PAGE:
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Votes for Women. London: The Reformer's Press, 1907-8. Vol.1(October 1907 to September 1908)


Published from 1907 until 1918, Votes for Women was funded and initially edited by Frederick and Emmeline Pethick-Lawrence. This husband and wife team wanted the Women's Social and Political Union (WSPU) to have its own newspaper after the splinter group, The Women's Freedom League, had broken away.

At the time of Votes for Women's foundation, suffrage newspapers were scarce. By 1910 printing had become weekly rather than monthly and circulation had reached 30,000 a week. The now influential editors were imprisoned in 1912. After being released they argued against the WSPU's increasingly violent methods of protest and were expelled, taking the paper with them.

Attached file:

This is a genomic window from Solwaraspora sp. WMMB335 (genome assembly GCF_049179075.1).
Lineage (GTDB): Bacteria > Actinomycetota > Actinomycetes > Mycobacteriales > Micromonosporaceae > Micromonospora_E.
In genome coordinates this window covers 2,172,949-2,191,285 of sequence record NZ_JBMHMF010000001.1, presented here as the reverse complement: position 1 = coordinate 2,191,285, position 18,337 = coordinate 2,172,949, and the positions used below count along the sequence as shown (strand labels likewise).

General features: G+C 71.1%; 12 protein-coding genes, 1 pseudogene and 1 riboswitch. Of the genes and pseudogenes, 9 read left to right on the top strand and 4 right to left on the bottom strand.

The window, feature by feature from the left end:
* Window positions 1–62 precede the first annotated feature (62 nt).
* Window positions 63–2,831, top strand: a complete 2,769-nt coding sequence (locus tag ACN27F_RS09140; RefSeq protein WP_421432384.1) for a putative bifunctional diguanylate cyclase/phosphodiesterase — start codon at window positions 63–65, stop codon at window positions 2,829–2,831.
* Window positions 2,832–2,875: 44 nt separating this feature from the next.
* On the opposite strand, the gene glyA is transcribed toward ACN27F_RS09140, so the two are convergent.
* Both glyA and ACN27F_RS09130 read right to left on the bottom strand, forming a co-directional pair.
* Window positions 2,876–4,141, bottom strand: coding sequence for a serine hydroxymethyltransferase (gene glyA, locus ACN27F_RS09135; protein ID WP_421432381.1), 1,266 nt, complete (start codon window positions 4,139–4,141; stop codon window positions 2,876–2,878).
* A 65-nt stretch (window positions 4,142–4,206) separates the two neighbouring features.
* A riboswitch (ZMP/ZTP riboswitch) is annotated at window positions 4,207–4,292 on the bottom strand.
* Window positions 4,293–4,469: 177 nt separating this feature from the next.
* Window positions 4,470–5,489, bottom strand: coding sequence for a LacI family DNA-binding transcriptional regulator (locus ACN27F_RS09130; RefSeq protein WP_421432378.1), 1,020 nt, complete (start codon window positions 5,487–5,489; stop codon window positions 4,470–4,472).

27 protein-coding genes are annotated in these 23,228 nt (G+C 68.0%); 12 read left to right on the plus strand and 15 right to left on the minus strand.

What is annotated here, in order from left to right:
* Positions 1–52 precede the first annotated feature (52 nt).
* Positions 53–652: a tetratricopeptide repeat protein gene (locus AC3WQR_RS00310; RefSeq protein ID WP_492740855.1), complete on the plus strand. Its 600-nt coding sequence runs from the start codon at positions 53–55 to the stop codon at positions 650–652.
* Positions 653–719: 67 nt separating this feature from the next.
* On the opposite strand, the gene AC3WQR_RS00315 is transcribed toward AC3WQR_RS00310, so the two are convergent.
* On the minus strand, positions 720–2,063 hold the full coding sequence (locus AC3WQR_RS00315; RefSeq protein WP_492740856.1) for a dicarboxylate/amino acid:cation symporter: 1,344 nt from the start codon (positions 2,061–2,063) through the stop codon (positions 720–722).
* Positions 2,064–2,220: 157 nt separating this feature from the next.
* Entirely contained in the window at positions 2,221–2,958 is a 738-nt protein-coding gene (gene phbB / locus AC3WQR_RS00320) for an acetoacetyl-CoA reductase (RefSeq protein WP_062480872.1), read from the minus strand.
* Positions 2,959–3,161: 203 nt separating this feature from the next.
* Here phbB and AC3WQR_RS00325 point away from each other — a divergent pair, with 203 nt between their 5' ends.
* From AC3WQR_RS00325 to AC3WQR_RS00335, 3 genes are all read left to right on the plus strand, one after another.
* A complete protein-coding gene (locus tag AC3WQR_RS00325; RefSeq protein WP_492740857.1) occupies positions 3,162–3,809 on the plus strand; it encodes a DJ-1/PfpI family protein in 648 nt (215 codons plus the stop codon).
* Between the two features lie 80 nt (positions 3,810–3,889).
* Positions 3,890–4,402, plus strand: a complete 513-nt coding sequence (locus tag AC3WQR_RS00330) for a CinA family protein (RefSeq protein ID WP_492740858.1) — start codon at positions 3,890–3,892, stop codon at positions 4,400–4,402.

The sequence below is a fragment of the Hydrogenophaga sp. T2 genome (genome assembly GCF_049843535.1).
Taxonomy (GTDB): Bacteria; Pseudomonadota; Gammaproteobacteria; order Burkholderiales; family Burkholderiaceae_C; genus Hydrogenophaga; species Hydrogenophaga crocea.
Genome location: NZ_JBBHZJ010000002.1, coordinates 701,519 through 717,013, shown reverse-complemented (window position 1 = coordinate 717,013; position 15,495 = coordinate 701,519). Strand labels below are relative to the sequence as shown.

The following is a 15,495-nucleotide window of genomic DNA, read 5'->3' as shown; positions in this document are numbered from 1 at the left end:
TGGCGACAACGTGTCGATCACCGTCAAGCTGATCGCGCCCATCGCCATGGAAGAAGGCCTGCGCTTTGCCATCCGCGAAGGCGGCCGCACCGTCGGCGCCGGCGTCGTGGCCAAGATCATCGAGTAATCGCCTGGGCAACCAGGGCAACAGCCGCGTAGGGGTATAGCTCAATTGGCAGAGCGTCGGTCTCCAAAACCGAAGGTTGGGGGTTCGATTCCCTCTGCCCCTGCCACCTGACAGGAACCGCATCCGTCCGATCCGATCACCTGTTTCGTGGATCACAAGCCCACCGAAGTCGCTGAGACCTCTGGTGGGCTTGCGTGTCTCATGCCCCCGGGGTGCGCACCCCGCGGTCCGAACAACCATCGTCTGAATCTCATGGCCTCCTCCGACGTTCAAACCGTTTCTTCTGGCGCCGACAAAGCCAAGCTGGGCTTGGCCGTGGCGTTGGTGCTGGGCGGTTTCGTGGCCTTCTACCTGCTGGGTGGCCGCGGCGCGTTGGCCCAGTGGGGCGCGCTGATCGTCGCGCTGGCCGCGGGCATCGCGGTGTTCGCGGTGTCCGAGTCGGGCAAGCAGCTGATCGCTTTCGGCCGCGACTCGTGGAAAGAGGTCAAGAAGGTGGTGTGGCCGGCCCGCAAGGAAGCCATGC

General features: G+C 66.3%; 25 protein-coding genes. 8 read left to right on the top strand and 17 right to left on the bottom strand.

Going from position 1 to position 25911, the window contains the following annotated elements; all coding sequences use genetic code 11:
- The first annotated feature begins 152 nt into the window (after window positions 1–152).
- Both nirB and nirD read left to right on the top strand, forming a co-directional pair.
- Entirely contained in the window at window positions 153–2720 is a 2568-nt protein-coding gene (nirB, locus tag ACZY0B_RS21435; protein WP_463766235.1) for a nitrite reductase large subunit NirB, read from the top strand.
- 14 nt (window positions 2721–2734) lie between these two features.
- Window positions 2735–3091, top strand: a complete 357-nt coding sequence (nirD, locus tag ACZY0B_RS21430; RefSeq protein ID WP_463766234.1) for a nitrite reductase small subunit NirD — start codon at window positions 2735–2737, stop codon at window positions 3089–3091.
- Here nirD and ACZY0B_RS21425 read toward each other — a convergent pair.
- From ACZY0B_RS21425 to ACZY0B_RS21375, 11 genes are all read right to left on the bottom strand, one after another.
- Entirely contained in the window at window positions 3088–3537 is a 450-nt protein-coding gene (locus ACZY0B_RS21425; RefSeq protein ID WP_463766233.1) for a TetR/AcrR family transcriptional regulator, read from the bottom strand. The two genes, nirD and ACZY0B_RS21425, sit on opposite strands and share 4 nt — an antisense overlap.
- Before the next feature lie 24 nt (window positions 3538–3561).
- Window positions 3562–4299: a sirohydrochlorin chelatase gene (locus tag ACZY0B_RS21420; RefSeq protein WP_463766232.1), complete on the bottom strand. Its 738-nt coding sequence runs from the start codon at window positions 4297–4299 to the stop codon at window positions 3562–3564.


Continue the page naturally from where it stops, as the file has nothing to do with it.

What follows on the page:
The volume displayed here is bound in the colours Emmeline Pethick-Lawrence chose for WSPU. She explained her choice in a 1908 issue of the newspaper: 'Purple … stands for the royal blood that flows in the veins of every suffragette … white stands for purity in private and public life … green is the colour of hope and the emblem of spring.' The striking images, caricatures and cartoons seen here were typical of the contemporary press. Content also included campaigning articles by women and men, book reviews, obituaries, such as that for Florence Nightingale in no.128, and round-ups of local activism. All this incongruously appears alongside the more conventional activities of women's lives: advertisements for Selfridge's, property at the new Letchworth Garden City, vegetarian boarding houses and female private tutors.

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